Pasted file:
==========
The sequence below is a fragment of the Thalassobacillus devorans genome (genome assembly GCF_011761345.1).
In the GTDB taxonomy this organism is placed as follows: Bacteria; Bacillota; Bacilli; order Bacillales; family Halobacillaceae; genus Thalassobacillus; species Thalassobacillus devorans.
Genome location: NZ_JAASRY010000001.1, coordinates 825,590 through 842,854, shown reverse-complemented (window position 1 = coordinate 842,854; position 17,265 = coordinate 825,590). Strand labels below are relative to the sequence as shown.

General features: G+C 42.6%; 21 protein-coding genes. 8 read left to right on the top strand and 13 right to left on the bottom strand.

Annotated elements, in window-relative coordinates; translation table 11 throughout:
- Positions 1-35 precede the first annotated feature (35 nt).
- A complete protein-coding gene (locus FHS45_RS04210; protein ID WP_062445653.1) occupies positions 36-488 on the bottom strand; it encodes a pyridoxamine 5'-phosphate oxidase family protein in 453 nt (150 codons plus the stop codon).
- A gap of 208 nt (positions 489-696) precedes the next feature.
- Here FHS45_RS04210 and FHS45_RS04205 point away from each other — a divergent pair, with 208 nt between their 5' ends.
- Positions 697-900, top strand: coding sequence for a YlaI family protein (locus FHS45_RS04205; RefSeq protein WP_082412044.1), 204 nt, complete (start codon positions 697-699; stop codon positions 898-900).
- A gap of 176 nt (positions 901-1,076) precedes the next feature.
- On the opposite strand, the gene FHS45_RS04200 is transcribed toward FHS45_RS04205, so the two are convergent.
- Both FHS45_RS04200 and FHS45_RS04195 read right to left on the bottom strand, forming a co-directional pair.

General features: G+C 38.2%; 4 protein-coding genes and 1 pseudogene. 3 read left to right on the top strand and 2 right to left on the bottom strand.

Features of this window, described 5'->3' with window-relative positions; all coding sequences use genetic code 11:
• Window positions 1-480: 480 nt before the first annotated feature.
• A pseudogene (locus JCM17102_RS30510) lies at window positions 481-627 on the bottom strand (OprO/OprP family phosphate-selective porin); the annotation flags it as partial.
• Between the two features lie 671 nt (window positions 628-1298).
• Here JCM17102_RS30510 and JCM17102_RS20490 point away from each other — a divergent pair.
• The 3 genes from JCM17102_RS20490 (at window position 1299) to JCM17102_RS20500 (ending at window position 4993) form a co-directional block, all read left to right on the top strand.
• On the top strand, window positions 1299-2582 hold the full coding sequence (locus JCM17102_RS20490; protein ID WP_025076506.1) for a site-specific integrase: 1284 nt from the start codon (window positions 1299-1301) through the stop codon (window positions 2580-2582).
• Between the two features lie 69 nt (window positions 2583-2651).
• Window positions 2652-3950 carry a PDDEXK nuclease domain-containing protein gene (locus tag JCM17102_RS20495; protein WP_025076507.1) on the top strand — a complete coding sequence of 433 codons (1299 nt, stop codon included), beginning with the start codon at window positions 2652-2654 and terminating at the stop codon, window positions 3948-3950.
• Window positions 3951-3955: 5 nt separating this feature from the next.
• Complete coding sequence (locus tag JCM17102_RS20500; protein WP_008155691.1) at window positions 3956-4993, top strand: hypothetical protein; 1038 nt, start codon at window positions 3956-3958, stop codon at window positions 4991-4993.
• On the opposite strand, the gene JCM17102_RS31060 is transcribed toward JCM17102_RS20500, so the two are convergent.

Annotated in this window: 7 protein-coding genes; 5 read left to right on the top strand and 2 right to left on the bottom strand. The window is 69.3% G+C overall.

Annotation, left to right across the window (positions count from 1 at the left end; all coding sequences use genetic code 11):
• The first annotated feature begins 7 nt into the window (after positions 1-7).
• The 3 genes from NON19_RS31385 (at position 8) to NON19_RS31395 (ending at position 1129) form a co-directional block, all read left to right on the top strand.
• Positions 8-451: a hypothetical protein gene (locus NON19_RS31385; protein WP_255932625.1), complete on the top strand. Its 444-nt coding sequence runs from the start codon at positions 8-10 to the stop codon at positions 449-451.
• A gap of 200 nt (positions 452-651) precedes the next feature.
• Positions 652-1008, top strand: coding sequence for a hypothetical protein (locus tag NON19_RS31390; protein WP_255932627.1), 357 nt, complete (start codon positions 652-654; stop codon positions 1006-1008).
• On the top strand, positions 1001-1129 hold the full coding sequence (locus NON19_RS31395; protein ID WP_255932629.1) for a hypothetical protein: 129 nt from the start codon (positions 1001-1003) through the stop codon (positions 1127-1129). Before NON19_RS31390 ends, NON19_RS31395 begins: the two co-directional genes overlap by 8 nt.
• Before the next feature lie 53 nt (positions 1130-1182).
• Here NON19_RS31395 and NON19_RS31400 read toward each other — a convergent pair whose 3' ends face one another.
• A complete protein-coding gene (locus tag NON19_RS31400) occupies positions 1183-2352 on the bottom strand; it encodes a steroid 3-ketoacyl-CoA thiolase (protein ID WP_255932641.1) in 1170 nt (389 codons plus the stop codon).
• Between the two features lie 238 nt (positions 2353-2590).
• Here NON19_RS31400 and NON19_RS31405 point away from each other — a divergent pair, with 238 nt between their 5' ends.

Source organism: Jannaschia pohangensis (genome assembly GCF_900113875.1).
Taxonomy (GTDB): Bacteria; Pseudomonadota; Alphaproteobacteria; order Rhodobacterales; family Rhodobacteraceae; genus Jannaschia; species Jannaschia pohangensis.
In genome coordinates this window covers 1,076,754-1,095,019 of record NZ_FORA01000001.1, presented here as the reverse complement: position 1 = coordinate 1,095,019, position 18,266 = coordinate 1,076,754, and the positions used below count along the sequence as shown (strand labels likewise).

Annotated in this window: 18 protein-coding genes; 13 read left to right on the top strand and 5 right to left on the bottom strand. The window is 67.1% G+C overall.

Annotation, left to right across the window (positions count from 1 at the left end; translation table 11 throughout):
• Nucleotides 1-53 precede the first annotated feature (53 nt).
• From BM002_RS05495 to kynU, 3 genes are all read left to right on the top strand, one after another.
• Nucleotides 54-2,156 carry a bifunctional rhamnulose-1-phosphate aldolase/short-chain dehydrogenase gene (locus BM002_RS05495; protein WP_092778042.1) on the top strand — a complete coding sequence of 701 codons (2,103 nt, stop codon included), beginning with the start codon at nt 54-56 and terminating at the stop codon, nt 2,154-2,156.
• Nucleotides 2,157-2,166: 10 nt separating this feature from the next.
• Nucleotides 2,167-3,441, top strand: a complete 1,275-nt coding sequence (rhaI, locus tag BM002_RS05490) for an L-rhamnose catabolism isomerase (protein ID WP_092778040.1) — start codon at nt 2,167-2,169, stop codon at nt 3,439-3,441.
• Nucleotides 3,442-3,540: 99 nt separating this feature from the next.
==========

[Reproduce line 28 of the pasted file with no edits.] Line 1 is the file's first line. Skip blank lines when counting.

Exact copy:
Annotation, left to right across the window (positions count from 1 at the left end; all coding sequences use genetic code 11):